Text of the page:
Of course, the term “successes” is relative. Many of ABC’s returning shows are getting quite old, and a number of them aren’t exactly ratings blockbusters. In that regard, it would seem that the fall lineup ABC announced on Tuesday may be playing it too safe. With the possible exceptions of “Scandal” and “Shark Tank,” it is likely that most of the veteran shows on its schedule are doomed to negative year-to-year ratings comparisons in September, October and beyond.
Still, across the board, stability is generally better than widespread instability, as other networks are certain to be reminded when the 2014-15 season begins. And ABC has a large roster of intriguing back-up series that it will use to replace fall failures and also utilize from December through February for the increasingly common scheduling strategy known as splitting seasons. (That’s when many shows will “rest” after their fall runs and return in late February or early March to finish out the traditional broadcast season.) Also, some ABC shows will run from September through February and then end their seasons, making room for more new series. (This practice worked very well for “Resurrection,” which premiered two months ago.)
Thursday, arguably the most exciting night on ABC’s fall schedule -- and also one that will be historic in many ways -- will see all three of the network’s prime-time hours turned over to its most important and enduring producer, Shonda Rhimes. I don’t believe any producer has ever owned an entire three-hour block of a network’s schedule, although the prodigious Aaron Spelling may have done so at one point during his long association with ABC.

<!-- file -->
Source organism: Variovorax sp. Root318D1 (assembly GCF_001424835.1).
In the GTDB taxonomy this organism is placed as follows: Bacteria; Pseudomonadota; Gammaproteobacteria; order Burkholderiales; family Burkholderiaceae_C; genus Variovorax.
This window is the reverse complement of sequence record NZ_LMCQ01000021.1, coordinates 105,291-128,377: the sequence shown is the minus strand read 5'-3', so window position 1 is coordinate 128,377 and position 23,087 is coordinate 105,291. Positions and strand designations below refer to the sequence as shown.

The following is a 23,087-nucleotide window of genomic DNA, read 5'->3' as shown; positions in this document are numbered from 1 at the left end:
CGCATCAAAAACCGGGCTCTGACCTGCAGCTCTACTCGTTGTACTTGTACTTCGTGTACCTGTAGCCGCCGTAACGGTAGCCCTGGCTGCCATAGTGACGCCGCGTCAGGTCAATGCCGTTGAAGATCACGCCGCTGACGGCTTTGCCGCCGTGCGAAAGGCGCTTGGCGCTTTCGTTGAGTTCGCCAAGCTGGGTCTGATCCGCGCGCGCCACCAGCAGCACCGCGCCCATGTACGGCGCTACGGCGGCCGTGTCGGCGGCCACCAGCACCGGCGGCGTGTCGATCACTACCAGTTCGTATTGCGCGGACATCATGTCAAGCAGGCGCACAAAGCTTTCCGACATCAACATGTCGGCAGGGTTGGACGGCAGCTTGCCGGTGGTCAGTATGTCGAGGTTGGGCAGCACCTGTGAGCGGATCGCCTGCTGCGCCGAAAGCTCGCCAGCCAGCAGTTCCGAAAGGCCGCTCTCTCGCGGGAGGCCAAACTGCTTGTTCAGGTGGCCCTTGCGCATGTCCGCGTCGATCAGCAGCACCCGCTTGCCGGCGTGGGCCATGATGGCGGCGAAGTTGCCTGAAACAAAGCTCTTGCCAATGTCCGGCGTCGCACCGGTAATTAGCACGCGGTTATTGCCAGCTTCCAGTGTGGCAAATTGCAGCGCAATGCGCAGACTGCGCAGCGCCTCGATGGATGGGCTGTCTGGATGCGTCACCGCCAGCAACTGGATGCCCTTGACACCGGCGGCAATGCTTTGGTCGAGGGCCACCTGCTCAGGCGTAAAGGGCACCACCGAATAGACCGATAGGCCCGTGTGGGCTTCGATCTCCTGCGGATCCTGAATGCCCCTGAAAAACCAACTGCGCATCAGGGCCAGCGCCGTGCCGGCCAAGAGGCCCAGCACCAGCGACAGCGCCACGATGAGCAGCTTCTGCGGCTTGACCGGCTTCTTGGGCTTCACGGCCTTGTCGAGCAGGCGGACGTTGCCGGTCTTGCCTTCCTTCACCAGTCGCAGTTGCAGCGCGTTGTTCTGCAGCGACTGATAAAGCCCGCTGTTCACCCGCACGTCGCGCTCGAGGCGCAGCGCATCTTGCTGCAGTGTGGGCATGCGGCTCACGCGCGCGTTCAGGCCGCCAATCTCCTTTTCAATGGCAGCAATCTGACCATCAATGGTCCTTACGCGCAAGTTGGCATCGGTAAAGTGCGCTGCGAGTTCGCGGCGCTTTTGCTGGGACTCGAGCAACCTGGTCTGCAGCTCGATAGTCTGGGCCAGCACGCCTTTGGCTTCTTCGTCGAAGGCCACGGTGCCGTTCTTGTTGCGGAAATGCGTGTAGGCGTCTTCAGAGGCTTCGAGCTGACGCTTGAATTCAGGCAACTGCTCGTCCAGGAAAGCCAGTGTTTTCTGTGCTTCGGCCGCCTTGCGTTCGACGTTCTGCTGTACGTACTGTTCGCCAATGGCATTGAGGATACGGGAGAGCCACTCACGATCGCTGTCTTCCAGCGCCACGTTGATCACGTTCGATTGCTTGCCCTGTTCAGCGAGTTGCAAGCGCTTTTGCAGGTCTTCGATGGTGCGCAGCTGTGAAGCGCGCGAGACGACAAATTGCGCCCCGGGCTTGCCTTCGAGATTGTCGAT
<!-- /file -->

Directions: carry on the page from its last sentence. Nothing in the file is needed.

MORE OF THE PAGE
The night will consist of the aggressively and refreshingly adult “Grey’s Anatomy,” which is headed into its 10th season and has been on television for so long it has outlived concerns about programming content at 8 p.m.; “Scandal,” the network’s most talked about show; and the new “How to Get Away with Murder,” a tantalizing legal thriller starring Viola Davis that is already one of the fall season’s most eagerly anticipated new series.
In other historic talking points, it is worth noting that two of the three shows feature an African-American woman as their leads. Indeed, ABC’s new batch of freshmen series may collectively represent one of the most ethnically diverse groups of new shows ever launched in one season by a single broadcast network.
If there is one potential train derailment of a night on ABC’s fall schedule it’s Tuesday, which will start off with “Selfie” and “Manhattan Love Story,” two new rom-coms that are poised to challenge NBC’s new “Marry Me” and “A to Z” for the title of Most Annoying Things on Broadcast TV. The audience for those series would seem to have nothing at all in common with the one that is expected to continue supporting the show that follows, “Marvel’s Agents of S.H.I.E.L.D.,” arguably the most disappointing freshman of 2013-14 and one that tested the patience of its built-in fan base for a staggering five months before it began to resemble a program worth watching. Is it strong enough to be a tentpole for the night?
“S.H.I.E.L.D.” will lead into “Forever,” a drama about an immortal medical examiner with so many years of experience (approximately 200 of them) that there are few mysteries he can’t figure out, except for the one about why he can’t die.
Meanwhile, there are a number of new shows that ABC will have waiting in the wings that are hugely intriguing, including dramas “American Crime,” “Secrets and Lies” and “The Whispers”; musical comedy “Galavant” (the network’s first stab at this genre since “Cop Rock” back in 1990); and “Fresh Off the Boat,” one of the most favorably received comedies of the many introduced during upfront week.